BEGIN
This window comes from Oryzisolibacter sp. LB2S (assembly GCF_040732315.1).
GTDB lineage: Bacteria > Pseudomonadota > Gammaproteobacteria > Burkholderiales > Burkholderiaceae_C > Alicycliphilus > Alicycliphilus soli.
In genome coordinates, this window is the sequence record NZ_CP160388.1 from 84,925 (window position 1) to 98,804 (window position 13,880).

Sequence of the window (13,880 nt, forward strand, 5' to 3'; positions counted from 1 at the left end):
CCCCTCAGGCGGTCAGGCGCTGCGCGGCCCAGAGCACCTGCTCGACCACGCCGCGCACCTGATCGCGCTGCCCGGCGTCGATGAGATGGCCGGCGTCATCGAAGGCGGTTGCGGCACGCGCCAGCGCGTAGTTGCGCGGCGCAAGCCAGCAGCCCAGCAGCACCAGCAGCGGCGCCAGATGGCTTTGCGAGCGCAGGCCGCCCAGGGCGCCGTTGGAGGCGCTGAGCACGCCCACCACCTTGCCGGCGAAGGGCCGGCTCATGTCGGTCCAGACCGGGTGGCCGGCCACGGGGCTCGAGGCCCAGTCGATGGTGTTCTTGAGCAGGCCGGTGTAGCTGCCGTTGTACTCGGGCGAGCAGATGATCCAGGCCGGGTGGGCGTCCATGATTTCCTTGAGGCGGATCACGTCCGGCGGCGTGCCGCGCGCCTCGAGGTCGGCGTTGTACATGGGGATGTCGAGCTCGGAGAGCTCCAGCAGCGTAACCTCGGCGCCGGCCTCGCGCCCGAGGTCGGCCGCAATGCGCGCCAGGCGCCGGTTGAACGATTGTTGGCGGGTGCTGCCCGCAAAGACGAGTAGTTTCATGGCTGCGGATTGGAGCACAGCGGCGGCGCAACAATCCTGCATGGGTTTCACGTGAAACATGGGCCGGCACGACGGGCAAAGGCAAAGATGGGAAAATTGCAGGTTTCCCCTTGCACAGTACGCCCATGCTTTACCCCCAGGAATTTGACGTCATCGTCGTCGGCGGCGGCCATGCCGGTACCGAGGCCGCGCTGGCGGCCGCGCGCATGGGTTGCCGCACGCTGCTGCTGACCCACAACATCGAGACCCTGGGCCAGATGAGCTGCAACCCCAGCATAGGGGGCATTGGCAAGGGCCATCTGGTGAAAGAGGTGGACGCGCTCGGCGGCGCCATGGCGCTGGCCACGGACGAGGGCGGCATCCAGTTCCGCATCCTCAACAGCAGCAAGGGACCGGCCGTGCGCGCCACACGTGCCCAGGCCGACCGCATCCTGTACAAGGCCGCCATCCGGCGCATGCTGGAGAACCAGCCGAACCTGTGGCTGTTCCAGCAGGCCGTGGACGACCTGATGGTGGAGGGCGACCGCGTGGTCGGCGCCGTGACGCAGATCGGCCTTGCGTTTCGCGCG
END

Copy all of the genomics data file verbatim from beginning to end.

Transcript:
This window comes from Oryzisolibacter sp. LB2S (assembly GCF_040732315.1).
GTDB lineage: Bacteria > Pseudomonadota > Gammaproteobacteria > Burkholderiales > Burkholderiaceae_C > Alicycliphilus > Alicycliphilus soli.
In genome coordinates, this window is the sequence record NZ_CP160388.1 from 84,925 (window position 1) to 98,804 (window position 13,880).

Sequence of the window (13,880 nt, forward strand, 5' to 3'; positions counted from 1 at the left end):
CCCCTCAGGCGGTCAGGCGCTGCGCGGCCCAGAGCACCTGCTCGACCACGCCGCGCACCTGATCGCGCTGCCCGGCGTCGATGAGATGGCCGGCGTCATCGAAGGCGGTTGCGGCACGCGCCAGCGCGTAGTTGCGCGGCGCAAGCCAGCAGCCCAGCAGCACCAGCAGCGGCGCCAGATGGCTTTGCGAGCGCAGGCCGCCCAGGGCGCCGTTGGAGGCGCTGAGCACGCCCACCACCTTGCCGGCGAAGGGCCGGCTCATGTCGGTCCAGACCGGGTGGCCGGCCACGGGGCTCGAGGCCCAGTCGATGGTGTTCTTGAGCAGGCCGGTGTAGCTGCCGTTGTACTCGGGCGAGCAGATGATCCAGGCCGGGTGGGCGTCCATGATTTCCTTGAGGCGGATCACGTCCGGCGGCGTGCCGCGCGCCTCGAGGTCGGCGTTGTACATGGGGATGTCGAGCTCGGAGAGCTCCAGCAGCGTAACCTCGGCGCCGGCCTCGCGCCCGAGGTCGGCCGCAATGCGCGCCAGGCGCCGGTTGAACGATTGTTGGCGGGTGCTGCCCGCAAAGACGAGTAGTTTCATGGCTGCGGATTGGAGCACAGCGGCGGCGCAACAATCCTGCATGGGTTTCACGTGAAACATGGGCCGGCACGACGGGCAAAGGCAAAGATGGGAAAATTGCAGGTTTCCCCTTGCACAGTACGCCCATGCTTTACCCCCAGGAATTTGACGTCATCGTCGTCGGCGGCGGCCATGCCGGTACCGAGGCCGCGCTGGCGGCCGCGCGCATGGGTTGCCGCACGCTGCTGCTGACCCACAACATCGAGACCCTGGGCCAGATGAGCTGCAACCCCAGCATAGGGGGCATTGGCAAGGGCCATCTGGTGAAAGAGGTGGACGCGCTCGGCGGCGCCATGGCGCTGGCCACGGACGAGGGCGGCATCCAGTTCCGCATCCTCAACAGCAGCAAGGGACCGGCCGTGCGCGCCACACGTGCCCAGGCCGACCGCATCCTGTACAAGGCCGCCATCCGGCGCATGCTGGAGAACCAGCCGAACCTGTGGCTGTTCCAGCAGGCCGTGGACGACCTGATGGTGGAGGGCGACCGCGTGGTCGGCGCCGTGACGCAGATCGGCCTTGCGTTTCGCGCG